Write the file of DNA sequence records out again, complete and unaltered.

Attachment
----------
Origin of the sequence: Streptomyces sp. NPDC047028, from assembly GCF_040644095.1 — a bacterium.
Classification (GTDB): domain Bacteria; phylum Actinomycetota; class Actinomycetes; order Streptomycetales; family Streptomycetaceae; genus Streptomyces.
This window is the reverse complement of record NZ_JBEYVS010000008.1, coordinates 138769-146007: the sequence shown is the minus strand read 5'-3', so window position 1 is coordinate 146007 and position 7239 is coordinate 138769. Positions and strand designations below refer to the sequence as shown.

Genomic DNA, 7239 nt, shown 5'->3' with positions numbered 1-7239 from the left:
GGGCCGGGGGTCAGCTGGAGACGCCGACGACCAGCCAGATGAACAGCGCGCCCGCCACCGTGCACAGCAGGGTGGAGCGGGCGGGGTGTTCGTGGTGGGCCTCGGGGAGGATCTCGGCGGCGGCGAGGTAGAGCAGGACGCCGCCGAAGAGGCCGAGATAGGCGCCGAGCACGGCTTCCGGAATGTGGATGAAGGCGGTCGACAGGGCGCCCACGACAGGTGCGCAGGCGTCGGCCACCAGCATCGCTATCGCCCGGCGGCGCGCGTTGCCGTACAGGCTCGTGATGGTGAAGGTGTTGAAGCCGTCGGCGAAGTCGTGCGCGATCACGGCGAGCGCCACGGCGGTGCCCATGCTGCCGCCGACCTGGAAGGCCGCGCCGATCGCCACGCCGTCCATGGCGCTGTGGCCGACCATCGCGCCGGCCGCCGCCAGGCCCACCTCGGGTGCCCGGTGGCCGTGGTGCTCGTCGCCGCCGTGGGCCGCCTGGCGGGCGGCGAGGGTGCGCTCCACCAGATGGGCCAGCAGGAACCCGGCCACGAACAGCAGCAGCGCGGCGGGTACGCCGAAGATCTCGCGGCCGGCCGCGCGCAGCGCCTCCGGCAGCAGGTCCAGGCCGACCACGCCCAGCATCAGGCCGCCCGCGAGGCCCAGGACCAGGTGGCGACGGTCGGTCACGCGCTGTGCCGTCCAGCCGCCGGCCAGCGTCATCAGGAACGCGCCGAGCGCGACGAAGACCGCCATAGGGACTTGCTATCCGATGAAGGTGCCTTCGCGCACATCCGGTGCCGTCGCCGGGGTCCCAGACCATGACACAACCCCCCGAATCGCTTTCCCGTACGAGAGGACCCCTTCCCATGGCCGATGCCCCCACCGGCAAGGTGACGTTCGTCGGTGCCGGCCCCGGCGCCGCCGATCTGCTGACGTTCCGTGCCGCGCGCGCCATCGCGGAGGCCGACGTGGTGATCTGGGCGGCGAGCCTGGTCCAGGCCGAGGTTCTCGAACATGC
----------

Origin of the sequence: Streptomyces sp. NPDC047028, from assembly GCF_040644095.1 — a bacterium.
Classification (GTDB): domain Bacteria; phylum Actinomycetota; class Actinomycetes; order Streptomycetales; family Streptomycetaceae; genus Streptomyces.
This window is the reverse complement of record NZ_JBEYVS010000008.1, coordinates 138769-146007: the sequence shown is the minus strand read 5'-3', so window position 1 is coordinate 146007 and position 7239 is coordinate 138769. Positions and strand designations below refer to the sequence as shown.

Genomic DNA, 7239 nt, shown 5'->3' with positions numbered 1-7239 from the left:
GGGCCGGGGGTCAGCTGGAGACGCCGACGACCAGCCAGATGAACAGCGCGCCCGCCACCGTGCACAGCAGGGTGGAGCGGGCGGGGTGTTCGTGGTGGGCCTCGGGGAGGATCTCGGCGGCGGCGAGGTAGAGCAGGACGCCGCCGAAGAGGCCGAGATAGGCGCCGAGCACGGCTTCCGGAATGTGGATGAAGGCGGTCGACAGGGCGCCCACGACAGGTGCGCAGGCGTCGGCCACCAGCATCGCTATCGCCCGGCGGCGCGCGTTGCCGTACAGGCTCGTGATGGTGAAGGTGTTGAAGCCGTCGGCGAAGTCGTGCGCGATCACGGCGAGCGCCACGGCGGTGCCCATGCTGCCGCCGACCTGGAAGGCCGCGCCGATCGCCACGCCGTCCATGGCGCTGTGGCCGACCATCGCGCCGGCCGCCGCCAGGCCCACCTCGGGTGCCCGGTGGCCGTGGTGCTCGTCGCCGCCGTGGGCCGCCTGGCGGGCGGCGAGGGTGCGCTCCACCAGATGGGCCAGCAGGAACCCGGCCACGAACAGCAGCAGCGCGGCGGGTACGCCGAAGATCTCGCGGCCGGCCGCGCGCAGCGCCTCCGGCAGCAGGTCCAGGCCGACCACGCCCAGCATCAGGCCGCCCGCGAGGCCCAGGACCAGGTGGCGACGGTCGGTCACGCGCTGTGCCGTCCAGCCGCCGGCCAGCGTCATCAGGAACGCGCCGAGCGCGACGAAGACCGCCATAGGGACTTGCTATCCGATGAAGGTGCCTTCGCGCACATCCGGTGCCGTCGCCGGGGTCCCAGACCATGACACAACCCCCCGAATCGCTTTCCCGTACGAGAGGACCCCTTCCCATGGCCGATGCCCCCACCGGCAAGGTGACGTTCGTCGGTGCCGGCCCCGGCGCCGCCGATCTGCTGACGTTCCGTGCCGCGCGCGCCATCGCGGAGGCCGACGTGGTGATCTGGGCGGCGAGCCTGGTCCAGGCCGAGGTTCTCGAACATGC